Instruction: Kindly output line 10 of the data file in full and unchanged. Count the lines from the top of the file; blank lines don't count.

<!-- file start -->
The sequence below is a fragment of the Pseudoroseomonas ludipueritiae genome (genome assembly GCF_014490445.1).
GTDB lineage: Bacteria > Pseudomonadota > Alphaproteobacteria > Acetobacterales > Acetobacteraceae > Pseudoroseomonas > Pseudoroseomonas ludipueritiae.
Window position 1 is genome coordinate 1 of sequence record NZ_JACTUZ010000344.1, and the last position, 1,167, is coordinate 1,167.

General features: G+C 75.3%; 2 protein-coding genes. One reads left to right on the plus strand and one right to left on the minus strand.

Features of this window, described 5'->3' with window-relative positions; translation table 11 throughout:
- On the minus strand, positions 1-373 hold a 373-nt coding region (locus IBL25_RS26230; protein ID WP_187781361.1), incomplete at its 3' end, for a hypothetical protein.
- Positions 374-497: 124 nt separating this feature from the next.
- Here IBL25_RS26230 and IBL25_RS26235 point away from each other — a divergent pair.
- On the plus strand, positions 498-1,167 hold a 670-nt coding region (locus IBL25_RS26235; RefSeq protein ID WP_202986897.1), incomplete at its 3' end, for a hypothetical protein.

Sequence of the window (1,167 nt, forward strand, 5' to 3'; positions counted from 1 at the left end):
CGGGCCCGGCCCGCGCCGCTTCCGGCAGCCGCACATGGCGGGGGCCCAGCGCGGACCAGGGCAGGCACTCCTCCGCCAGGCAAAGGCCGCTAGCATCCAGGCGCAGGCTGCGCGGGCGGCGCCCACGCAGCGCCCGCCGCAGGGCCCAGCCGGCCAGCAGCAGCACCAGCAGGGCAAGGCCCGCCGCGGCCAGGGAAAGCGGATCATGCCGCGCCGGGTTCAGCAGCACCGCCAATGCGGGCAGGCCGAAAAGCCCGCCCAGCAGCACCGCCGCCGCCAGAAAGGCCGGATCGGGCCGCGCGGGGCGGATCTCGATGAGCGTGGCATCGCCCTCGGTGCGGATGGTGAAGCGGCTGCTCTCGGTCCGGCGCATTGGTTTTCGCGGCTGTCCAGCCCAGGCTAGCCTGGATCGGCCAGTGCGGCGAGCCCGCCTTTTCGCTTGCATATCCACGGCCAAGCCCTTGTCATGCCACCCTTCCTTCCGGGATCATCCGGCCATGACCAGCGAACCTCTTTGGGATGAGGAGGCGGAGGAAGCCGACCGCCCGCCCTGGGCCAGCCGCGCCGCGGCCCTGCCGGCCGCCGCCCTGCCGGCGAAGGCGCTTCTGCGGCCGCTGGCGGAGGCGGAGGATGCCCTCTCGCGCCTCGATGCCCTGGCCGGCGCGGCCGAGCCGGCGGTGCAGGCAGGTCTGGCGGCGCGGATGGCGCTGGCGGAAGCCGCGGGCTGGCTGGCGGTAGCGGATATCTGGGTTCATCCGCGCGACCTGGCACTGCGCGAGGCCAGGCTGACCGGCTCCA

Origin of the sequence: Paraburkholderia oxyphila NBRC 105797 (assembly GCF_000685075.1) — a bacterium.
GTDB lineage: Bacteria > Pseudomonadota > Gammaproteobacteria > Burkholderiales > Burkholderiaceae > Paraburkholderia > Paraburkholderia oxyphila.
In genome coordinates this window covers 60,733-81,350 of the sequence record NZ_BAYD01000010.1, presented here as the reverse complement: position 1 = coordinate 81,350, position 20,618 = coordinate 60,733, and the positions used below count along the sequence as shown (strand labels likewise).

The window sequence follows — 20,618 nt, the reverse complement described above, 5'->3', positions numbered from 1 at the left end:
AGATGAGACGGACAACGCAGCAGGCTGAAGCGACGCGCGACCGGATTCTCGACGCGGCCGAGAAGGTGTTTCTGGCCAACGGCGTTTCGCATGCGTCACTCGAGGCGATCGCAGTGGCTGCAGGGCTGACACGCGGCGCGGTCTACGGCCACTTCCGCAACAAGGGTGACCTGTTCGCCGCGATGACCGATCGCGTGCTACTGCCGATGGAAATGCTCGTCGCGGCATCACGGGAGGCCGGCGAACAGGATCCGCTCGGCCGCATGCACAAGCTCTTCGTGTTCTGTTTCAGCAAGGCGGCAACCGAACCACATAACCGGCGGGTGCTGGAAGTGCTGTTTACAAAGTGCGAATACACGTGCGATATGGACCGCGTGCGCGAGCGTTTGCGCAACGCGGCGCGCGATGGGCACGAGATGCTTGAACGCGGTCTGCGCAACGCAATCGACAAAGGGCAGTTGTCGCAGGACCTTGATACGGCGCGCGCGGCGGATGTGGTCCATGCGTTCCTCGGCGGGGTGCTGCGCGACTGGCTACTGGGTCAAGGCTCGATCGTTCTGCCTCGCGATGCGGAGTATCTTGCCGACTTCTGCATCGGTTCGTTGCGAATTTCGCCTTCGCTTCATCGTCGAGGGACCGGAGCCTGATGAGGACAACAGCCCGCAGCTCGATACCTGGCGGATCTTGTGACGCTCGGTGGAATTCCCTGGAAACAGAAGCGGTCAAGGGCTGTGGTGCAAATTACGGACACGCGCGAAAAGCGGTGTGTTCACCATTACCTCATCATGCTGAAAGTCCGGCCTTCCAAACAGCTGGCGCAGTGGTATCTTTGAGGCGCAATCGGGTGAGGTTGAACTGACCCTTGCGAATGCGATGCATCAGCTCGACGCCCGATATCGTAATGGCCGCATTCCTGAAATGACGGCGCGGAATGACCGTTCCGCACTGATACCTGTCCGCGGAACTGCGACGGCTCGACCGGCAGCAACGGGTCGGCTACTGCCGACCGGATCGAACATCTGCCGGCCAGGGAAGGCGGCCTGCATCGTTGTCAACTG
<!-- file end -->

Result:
Sequence of the window (1,167 nt, forward strand, 5' to 3'; positions counted from 1 at the left end):